Solar/greywater shower

The sides were assembled and roof raised on the solar shower today. The shower will be heated by coiled black garden hose (bottom right pic) that will be mounted on the top of the shower. On one side of the shower is a gigantic compost bin and an assortment of edible fruit trees and plants that run along the fence line which willl all benefit from the water. The planks making the shower were all recycled and free ( I think I mentioned that already!).   For the flooring, we are thinking of perhaps some round pebbles — nice on your feet and it will allow the water to perculate into the surrounding compost bin and surrounding plants.   Eventually, Jules is thinking of adding an urinal inside the shower that will drain into the adjacent compost bin.

The worm bin has been displaced because of all the new construction. Finding another permanent spot for our worms is vital, but a new home will have to wait. We still have lots of work to do and right now we aren’t sure where the plants will go, so we are temporarily storing the worms in a few plastic bins.

The next project is the garden/storage shed that will go where the bunny hutch once was. The shed will be useful in taking our garden tools out of the garage and placed where we can easily storage the animal feed.   One thing that we are in desperate need of here on the homestead is storage space! So this shed should help with organizing things.

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  1. Dalene says:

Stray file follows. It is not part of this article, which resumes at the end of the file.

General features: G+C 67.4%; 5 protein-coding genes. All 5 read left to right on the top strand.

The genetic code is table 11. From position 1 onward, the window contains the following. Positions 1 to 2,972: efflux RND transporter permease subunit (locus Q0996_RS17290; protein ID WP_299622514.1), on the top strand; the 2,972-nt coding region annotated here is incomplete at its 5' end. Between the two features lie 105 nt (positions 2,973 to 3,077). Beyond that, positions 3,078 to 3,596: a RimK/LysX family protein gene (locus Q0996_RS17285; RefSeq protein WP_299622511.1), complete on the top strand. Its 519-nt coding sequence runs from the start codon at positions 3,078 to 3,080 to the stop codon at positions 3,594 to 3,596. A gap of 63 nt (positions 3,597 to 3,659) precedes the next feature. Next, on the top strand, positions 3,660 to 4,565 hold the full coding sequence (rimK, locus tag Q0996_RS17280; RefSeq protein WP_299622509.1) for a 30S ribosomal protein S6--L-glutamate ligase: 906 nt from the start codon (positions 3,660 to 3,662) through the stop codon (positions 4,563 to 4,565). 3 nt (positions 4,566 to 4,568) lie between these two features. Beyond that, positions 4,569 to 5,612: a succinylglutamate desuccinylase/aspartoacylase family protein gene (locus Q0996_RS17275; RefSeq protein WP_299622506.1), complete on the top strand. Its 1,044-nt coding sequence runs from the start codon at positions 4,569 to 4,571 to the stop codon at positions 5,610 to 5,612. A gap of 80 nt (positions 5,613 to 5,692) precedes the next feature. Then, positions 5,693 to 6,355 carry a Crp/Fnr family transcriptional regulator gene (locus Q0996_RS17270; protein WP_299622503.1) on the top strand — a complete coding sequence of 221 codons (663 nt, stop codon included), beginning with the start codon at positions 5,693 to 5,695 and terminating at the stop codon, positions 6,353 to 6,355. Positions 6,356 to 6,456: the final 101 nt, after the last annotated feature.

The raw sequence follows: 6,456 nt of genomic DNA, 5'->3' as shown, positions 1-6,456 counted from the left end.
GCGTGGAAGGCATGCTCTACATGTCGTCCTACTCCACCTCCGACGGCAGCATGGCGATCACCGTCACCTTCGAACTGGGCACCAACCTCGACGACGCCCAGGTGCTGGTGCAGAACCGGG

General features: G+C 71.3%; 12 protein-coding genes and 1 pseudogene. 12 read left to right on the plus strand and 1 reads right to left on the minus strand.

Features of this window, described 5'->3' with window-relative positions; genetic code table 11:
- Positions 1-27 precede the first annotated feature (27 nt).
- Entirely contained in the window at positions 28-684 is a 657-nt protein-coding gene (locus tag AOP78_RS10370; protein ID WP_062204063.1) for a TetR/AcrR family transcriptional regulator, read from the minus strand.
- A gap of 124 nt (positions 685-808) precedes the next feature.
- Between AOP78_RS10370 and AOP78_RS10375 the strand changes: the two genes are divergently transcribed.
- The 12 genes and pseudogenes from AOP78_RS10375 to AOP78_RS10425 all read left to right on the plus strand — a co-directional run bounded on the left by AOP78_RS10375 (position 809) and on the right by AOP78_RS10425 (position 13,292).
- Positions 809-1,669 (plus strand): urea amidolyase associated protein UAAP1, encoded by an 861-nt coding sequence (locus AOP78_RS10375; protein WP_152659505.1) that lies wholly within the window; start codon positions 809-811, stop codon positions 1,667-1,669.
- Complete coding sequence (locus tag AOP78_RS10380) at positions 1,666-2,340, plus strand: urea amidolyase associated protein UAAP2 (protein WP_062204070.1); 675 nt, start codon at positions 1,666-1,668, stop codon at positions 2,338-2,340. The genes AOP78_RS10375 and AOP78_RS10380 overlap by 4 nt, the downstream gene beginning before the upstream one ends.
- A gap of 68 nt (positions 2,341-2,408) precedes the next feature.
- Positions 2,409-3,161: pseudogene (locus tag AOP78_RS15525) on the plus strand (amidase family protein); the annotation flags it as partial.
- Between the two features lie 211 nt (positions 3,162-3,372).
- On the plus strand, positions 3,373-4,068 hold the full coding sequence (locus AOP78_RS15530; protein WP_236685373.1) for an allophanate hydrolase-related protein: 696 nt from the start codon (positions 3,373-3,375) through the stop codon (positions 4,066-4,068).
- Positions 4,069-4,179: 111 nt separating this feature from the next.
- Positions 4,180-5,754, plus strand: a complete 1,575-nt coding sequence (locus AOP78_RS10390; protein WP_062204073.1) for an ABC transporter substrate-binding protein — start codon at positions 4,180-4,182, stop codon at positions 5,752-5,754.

We live by a river and we have lots of natural pebbles and rock along the banks. Our river bank is essentially all pebble and rock. When you mentioned you were thinking of pebbles for the floor of your shower, my first thought was to suggest you test and try out a few various design themes. There is nothing more slippery than a wet pebbly surface, if any of the pebbles are loose. You probably have this figured out already, but in case you don’t, it might save you a little time to have it suggested beforehand. But what a great idea! The outdoor shower.

  2. Anais says:

    Thanks for the tip – much appreciated. The floor will be natural (not set in mortar), all the sand and pebbles will be placed (dumped) loosely as if one were taking a shower on a beach. 😉

  3. b_heart11 says:

    If you don’t mind dumpster diving, I suggest looking in the trash bins of flooring stores. My brother found boxes upon boxes of tiles that had only one or two broken and gave them to Xiomburg and myself. The broken ones make beautiful mosaics. You would still have to purchase the other materials, of course, but it saves quite a bit per square foot, and keeps these tiles out of the landfills. We put some stone-look tiles in our entryway, and they aren’t very slick when wet (I can’t account for soap, though).

  4. Jeff says:

    Is the volume of the reeled black hose the extent of the heated water? That would seem to be a very fast shower! 🙂